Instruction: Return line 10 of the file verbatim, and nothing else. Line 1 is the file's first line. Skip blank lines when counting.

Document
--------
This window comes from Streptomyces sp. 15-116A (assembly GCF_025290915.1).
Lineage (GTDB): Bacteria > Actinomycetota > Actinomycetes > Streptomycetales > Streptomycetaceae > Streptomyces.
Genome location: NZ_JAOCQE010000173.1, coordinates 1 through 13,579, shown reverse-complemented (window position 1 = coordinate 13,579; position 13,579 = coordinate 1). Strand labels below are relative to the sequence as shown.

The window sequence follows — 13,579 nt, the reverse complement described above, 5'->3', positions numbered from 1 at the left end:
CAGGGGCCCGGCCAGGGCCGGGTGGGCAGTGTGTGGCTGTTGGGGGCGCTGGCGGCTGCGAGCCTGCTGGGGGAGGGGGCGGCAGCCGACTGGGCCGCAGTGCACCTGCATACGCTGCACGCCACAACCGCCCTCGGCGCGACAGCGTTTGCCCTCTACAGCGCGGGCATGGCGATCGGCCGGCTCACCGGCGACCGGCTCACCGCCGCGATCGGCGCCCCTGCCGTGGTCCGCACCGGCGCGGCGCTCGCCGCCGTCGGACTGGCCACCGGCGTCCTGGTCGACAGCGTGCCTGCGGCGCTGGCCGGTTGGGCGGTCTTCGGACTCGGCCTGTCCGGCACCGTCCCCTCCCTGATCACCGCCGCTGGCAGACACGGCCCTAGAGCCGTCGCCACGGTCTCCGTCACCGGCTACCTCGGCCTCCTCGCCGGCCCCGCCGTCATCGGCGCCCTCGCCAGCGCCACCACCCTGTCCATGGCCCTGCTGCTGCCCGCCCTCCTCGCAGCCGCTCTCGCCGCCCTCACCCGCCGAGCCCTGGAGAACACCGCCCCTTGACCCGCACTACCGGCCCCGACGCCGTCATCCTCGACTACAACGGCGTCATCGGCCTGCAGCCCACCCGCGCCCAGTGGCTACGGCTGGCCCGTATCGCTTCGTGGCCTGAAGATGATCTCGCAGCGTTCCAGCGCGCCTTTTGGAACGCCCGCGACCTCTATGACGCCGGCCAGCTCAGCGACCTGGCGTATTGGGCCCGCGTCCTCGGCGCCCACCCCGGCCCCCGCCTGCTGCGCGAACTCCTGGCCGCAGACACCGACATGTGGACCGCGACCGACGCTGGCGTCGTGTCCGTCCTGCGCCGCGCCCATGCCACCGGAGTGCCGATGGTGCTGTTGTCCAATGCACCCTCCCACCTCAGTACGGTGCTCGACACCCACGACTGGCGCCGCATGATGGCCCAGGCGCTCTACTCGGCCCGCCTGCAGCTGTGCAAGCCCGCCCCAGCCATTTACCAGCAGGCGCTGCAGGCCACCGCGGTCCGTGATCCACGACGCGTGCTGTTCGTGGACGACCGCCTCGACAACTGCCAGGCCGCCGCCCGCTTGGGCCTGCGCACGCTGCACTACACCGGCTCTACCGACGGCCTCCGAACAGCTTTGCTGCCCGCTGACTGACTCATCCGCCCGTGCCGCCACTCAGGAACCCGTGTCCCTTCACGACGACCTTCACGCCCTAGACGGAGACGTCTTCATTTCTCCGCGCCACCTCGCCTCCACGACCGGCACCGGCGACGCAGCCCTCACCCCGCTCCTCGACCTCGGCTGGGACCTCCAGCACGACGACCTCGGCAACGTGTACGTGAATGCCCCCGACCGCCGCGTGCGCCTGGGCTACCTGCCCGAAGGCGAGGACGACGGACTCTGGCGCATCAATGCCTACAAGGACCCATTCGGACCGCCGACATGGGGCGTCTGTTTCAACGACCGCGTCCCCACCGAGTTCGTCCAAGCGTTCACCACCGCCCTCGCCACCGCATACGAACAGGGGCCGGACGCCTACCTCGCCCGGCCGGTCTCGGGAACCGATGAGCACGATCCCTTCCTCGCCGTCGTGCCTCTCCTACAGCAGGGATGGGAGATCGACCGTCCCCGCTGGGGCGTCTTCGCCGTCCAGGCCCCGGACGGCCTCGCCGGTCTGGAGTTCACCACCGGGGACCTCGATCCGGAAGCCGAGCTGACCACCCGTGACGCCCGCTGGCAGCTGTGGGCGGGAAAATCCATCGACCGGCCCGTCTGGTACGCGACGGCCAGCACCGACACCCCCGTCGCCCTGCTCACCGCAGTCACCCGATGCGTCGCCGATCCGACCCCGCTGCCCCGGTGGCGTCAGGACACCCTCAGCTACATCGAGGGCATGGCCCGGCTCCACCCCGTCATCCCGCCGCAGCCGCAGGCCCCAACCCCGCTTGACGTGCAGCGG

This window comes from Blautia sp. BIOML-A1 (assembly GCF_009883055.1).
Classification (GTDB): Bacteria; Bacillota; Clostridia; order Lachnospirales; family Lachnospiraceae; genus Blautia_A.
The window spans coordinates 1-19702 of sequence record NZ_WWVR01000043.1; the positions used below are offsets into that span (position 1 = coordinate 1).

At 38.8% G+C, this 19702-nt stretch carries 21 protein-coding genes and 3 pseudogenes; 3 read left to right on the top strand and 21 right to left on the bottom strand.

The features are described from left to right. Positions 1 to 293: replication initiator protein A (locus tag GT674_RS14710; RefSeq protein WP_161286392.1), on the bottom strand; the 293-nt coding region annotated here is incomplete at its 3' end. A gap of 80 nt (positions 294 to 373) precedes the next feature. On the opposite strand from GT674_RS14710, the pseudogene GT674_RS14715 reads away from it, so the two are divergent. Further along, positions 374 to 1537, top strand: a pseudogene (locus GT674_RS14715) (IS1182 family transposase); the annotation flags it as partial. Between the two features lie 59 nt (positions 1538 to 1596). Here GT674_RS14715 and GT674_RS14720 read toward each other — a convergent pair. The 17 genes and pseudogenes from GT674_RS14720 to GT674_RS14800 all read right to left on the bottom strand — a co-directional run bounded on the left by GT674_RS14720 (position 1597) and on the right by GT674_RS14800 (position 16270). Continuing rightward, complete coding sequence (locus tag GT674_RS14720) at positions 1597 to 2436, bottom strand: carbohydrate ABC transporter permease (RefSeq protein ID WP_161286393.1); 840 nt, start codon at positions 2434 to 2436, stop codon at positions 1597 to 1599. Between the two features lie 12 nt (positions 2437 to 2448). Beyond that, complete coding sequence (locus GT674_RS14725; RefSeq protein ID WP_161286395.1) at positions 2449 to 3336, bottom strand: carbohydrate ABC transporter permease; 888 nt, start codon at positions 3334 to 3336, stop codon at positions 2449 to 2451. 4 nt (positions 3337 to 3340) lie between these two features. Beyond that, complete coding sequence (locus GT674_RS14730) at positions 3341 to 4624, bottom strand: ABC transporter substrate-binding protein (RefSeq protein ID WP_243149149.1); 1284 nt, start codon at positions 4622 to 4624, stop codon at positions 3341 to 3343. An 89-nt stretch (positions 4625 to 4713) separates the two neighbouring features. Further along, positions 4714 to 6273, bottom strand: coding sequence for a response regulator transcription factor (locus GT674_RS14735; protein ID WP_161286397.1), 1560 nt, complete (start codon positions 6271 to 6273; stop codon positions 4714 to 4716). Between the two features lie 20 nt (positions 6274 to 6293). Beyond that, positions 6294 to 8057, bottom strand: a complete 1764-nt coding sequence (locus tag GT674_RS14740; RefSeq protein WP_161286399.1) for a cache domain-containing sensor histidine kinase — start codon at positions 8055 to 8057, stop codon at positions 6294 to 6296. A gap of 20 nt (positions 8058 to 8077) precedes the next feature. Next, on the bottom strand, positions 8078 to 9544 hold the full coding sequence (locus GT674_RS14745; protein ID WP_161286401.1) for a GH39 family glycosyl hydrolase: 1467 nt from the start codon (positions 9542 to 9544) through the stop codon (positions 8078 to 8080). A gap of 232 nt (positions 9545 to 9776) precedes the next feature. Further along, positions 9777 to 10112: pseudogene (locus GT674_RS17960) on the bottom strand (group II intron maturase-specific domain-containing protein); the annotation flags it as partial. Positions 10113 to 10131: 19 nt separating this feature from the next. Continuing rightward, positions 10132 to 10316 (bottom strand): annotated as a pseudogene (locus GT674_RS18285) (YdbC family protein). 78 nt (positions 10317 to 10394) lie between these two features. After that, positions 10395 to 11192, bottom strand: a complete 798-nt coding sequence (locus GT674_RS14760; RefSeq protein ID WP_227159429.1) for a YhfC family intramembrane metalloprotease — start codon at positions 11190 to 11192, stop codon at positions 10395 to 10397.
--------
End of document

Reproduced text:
The features are described from left to right. Positions 1 to 293: replication initiator protein A (locus tag GT674_RS14710; RefSeq protein WP_161286392.1), on the bottom strand; the 293-nt coding region annotated here is incomplete at its 3' end. A gap of 80 nt (positions 294 to 373) precedes the next feature. On the opposite strand from GT674_RS14710, the pseudogene GT674_RS14715 reads away from it, so the two are divergent. Further along, positions 374 to 1537, top strand: a pseudogene (locus GT674_RS14715) (IS1182 family transposase); the annotation flags it as partial. Between the two features lie 59 nt (positions 1538 to 1596). Here GT674_RS14715 and GT674_RS14720 read toward each other — a convergent pair. The 17 genes and pseudogenes from GT674_RS14720 to GT674_RS14800 all read right to left on the bottom strand — a co-directional run bounded on the left by GT674_RS14720 (position 1597) and on the right by GT674_RS14800 (position 16270). Continuing rightward, complete coding sequence (locus tag GT674_RS14720) at positions 1597 to 2436, bottom strand: carbohydrate ABC transporter permease (RefSeq protein ID WP_161286393.1); 840 nt, start codon at positions 2434 to 2436, stop codon at positions 1597 to 1599. Between the two features lie 12 nt (positions 2437 to 2448). Beyond that, complete coding sequence (locus GT674_RS14725; RefSeq protein ID WP_161286395.1) at positions 2449 to 3336, bottom strand: carbohydrate ABC transporter permease; 888 nt, start codon at positions 3334 to 3336, stop codon at positions 2449 to 2451. 4 nt (positions 3337 to 3340) lie between these two features. Beyond that, complete coding sequence (locus GT674_RS14730) at positions 3341 to 4624, bottom strand: ABC transporter substrate-binding protein (RefSeq protein ID WP_243149149.1); 1284 nt, start codon at positions 4622 to 4624, stop codon at positions 3341 to 3343. An 89-nt stretch (positions 4625 to 4713) separates the two neighbouring features. Further along, positions 4714 to 6273, bottom strand: coding sequence for a response regulator transcription factor (locus GT674_RS14735; protein ID WP_161286397.1), 1560 nt, complete (start codon positions 6271 to 6273; stop codon positions 4714 to 4716). Between the two features lie 20 nt (positions 6274 to 6293). Beyond that, positions 6294 to 8057, bottom strand: a complete 1764-nt coding sequence (locus tag GT674_RS14740; RefSeq protein WP_161286399.1) for a cache domain-containing sensor histidine kinase — start codon at positions 8055 to 8057, stop codon at positions 6294 to 6296. A gap of 20 nt (positions 8058 to 8077) precedes the next feature. Next, on the bottom strand, positions 8078 to 9544 hold the full coding sequence (locus GT674_RS14745; protein ID WP_161286401.1) for a GH39 family glycosyl hydrolase: 1467 nt from the start codon (positions 9542 to 9544) through the stop codon (positions 8078 to 8080). A gap of 232 nt (positions 9545 to 9776) precedes the next feature. Further along, positions 9777 to 10112: pseudogene (locus GT674_RS17960) on the bottom strand (group II intron maturase-specific domain-containing protein); the annotation flags it as partial. Positions 10113 to 10131: 19 nt separating this feature from the next. Continuing rightward, positions 10132 to 10316 (bottom strand): annotated as a pseudogene (locus GT674_RS18285) (YdbC family protein). 78 nt (positions 10317 to 10394) lie between these two features. After that, positions 10395 to 11192, bottom strand: a complete 798-nt coding sequence (locus GT674_RS14760; RefSeq protein ID WP_227159429.1) for a YhfC family intramembrane metalloprotease — start codon at positions 11190 to 11192, stop codon at positions 10395 to 10397.